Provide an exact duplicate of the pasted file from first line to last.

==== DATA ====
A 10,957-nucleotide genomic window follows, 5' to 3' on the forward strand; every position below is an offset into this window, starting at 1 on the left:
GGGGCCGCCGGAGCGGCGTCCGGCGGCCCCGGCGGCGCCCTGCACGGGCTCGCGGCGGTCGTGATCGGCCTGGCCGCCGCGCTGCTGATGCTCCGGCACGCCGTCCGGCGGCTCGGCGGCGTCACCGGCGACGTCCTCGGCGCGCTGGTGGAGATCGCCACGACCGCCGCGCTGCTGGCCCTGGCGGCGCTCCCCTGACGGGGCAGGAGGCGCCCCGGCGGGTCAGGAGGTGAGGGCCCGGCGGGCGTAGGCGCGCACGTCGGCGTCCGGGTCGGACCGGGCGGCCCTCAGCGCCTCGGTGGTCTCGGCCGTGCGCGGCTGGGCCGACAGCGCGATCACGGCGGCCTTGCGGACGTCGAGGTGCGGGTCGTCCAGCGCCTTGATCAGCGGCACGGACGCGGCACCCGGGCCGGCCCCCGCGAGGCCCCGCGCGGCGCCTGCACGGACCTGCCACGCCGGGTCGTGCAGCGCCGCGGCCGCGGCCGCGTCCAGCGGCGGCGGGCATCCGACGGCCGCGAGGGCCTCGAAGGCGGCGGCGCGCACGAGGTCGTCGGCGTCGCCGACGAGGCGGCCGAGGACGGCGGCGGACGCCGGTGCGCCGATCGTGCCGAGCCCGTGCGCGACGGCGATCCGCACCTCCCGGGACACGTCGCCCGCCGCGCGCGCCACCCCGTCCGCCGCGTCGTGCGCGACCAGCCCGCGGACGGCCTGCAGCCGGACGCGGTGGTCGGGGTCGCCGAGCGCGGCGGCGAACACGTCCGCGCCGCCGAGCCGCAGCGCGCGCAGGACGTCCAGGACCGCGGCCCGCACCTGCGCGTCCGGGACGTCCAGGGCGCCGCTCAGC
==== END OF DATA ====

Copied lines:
A 10,957-nucleotide genomic window follows, 5' to 3' on the forward strand; every position below is an offset into this window, starting at 1 on the left:
GGGGCCGCCGGAGCGGCGTCCGGCGGCCCCGGCGGCGCCCTGCACGGGCTCGCGGCGGTCGTGATCGGCCTGGCCGCCGCGCTGCTGATGCTCCGGCACGCCGTCCGGCGGCTCGGCGGCGTCACCGGCGACGTCCTCGGCGCGCTGGTGGAGATCGCCACGACCGCCGCGCTGCTGGCCCTGGCGGCGCTCCCCTGACGGGGCAGGAGGCGCCCCGGCGGGTCAGGAGGTGAGGGCCCGGCGGGCGTAGGCGCGCACGTCGGCGTCCGGGTCGGACCGGGCGGCCCTCAGCGCCTCGGTGGTCTCGGCCGTGCGCGGCTGGGCCGACAGCGCGATCACGGCGGCCTTGCGGACGTCGAGGTGCGGGTCGTCCAGCGCCTTGATCAGCGGCACGGACGCGGCACCCGGGCCGGCCCCCGCGAGGCCCCGCGCGGCGCCTGCACGGACCTGCCACGCCGGGTCGTGCAGCGCCGCGGCCGCGGCCGCGTCCAGCGGCGGCGGGCATCCGACGGCCGCGAGGGCCTCGAAGGCGGCGGCGCGCACGAGGTCGTCGGCGTCGCCGACGAGGCGGCCGAGGACGGCGGCGGACGCCGGTGCGCCGATCGTGCCGAGCCCGTGCGCGACGGCGATCCGCACCTCCCGGGACACGTCGCCCGCCGCGCGCGCCACCCCGTCCGCCGCGTCGTGCGCGACCAGCCCGCGGACGGCCTGCAGCCGGACGCGGTGGTCGGGGTCGCCGAGCGCGGCGGCGAACACGTCCGCGCCGCCGAGCCGCAGCGCGCGCAGGACGTCCAGGACCGCGGCCCGCACCTGCGCGTCCGGGACGTCCAGGGCGCCGCTCAGC